Sima Sahar Zerehi – The five hundred people strong crowd at North York’s Mel Lastman Square was electrified with a sense of urgency with most participants sporting renewed looks of determination and defiance.  Entire families had filed into the windy square on a cold winter Sunday, young parents with their kids, senior citizens bundled up in extra layers, and militant university students clad in green cloth.

Something was happening and we were somehow a part of it.  What had passed in Tunisia and Egypt had started in Iran, and now it was time for Tehran to rise up like Tahrir and so Tehranto was going to take a stand.

It was a sign; Egypt’s Mubarak had fallen on February 11th, could this mean that Iran was next?

For our community February 11th, better known as 22 Bahman marks the anniversary of the failed 1979 Iranian revolution.  Those of us who are in our late twenties or early thirties grew up as the children of the revolution.

We were raised with the legacy of our parents’ quashed dream for a more democratic Iran, put to bed with cautionary tails of a coopted struggle for liberation, serenaded with revolutionary songs, and indoctrinated with a dream for a free Iran.

This desire for redemption after a lost revolution, for unrealized dreams of a better world, is not only shared by Iranian youth but all youth from the Middle East.  Whether in Iran, Tunisia, Egypt, Yemen, Bahrain, Algeria, or Libya, for over thirty years, Arab, Middle Eastern and African youth have gone to bed dreaming of a better country.

My generation has been a generation of longings: as children we longed for a new home as we wandered from one country to the next seeking refuge; as youth we longed for a new nationality as we were made to feel the sting of shame for carrying passports stamped by oppressive tyrannical governments; and as young adults we longed for the impossible, as we were made to believe that the path to liberation for our homelands had been overgrown with insurmountable thorns.

On February 11th the youth of Egypt made the impossible, possible.  For the first time CNN was broadcasting almost incongruous images of victorious, jubilant and triumphant Arab youth.  Tahrir square became a symbol of what is feasible in the Middle East when our people channel the energy, creativity and ingenuity of our youth in strategic and measured ways.

But for Iran, Egypt was a call to arms.

Egyptian cyber activist Wael Ghonim perhaps best articulated the connection between the movement in Egypt and Iran in his now famous message to our people on the eve before the February 14th (۲۲ Bahman) demonstrations.

He said, “I would tell Iranians to learn from the Egyptians, as we have learned from you guys, that at the end of the day with the power of people, we can do whatever we want to do. If we unite our goals, if we believe, then all our dreams can come true.”

It was clear that the pro-democracy movement in Iran had been re-awakened from its fitful sleep, although the nightmarish images of the post June 2009 imprisonments, torture, rapes and executions were not yet erased, Iranian youth were going to risk life and limb by taking over the streets of Iran.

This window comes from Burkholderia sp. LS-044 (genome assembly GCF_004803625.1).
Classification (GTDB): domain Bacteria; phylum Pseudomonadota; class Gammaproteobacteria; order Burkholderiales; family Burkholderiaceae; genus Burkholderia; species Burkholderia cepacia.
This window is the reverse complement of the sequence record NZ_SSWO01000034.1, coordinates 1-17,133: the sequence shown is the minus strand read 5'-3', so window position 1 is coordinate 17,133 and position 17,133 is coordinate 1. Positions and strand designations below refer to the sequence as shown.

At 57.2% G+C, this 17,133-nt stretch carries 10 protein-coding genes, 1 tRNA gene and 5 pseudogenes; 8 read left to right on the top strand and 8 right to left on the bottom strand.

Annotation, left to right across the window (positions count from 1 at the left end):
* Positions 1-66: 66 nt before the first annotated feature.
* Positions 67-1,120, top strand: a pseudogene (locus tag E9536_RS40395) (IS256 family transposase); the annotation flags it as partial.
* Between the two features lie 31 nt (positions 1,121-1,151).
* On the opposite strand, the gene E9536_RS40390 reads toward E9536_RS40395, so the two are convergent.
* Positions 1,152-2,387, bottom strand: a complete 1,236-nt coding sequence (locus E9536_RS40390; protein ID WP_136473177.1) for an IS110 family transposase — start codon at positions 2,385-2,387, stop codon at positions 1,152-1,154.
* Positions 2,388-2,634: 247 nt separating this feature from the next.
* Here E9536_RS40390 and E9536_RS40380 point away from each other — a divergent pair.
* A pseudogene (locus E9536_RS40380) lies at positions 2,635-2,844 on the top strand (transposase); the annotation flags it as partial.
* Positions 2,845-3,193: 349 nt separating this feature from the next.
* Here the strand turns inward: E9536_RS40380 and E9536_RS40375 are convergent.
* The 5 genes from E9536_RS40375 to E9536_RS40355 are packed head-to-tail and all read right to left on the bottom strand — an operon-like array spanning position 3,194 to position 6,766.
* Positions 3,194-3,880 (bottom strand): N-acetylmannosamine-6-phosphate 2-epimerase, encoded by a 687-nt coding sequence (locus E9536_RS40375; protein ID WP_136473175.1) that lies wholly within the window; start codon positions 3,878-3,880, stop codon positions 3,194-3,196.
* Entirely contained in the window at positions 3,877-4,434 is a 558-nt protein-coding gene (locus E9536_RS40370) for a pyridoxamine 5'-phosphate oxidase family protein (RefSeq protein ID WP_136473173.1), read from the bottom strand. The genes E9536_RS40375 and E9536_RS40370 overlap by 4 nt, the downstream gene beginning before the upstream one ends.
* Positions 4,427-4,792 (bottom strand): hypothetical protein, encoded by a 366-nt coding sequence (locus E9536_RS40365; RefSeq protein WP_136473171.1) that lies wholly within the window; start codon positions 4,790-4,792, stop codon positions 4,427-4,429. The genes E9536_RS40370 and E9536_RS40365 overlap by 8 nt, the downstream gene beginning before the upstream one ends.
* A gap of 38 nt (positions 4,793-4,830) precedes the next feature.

In Tehranto, the activists that had led the post 2009 solidarity demonstration in support of Iran were back on a mission.

On Sunday, February 13, on the eve of the planned demonstrations in Iran, Solidarity with the People of Iran called its first large demonstration in many months.

Nearly 500 people responded to the urgent call and gathered at 1pm at Mel Lastman Square to celebrate the victories in Tunisia and Egypt and to show their support for the upcoming demonstrations in Iran.

Shouting though a megaphone, Solidarity with the People of Iran founder and university student Pouya Alagheband, articulated the purpose for the gathering: “Today, we gather for two reasons:  first to celebrate the newly born freedom in Egypt and second to be the voice of people who are standing under persecution in Iran.”

Organizing a successful community demonstration on short notice would have been a difficult task in Tehranto prior to the development of Solidarity with the People of Iran.

Solidarity with the People of Iran began its work in Toronto in June 2009.  Organizers such as Leily Pourzand founded the group.  Pourzand who is in her thirties is a typical child of the Iranian revolution.

In speaking about her past she notes, “When I was three and a half, the revolution happened.  My childhood memories are intermingled with my experiences with prisons, executions, torture, and solitary confinement.  I can’t remember a single day of my life without having the name of a prisoner haunting me.”

Pourzand adds, “At the age 25 my mother and father’s names were on a list of people to be targeted by the of chain murderers, sadistic killers who were picking off prominent Iranian dissidents at the behest of the Islamic government.  I knew I was being watched, as a means of getting to my parents.  This is why I moved to Canada.”

Pourzand recounts how she joined others to start Solidarity with the People of Iran.  She says, “We started the group on June 13, 2009 when the election results in Iran were announced. All of us were desperate and on Facebook in search of news.  We were in shock, trying to hold back tears.  ”

She adds, “One of our friends Mehrdad Loghmani suggested on Facebook that maybe we should get together and think of an action.  That was the base of the group.  We got together at the University of Toronto. The result of that gathering was a group with no name but with an action in mind.  On June 14th within a few hours we organized an event that we promoted via Facebook and other social networking sites.  The rally was at Mel Lastman Square and despite the last minute notice a few hundred people showed up.”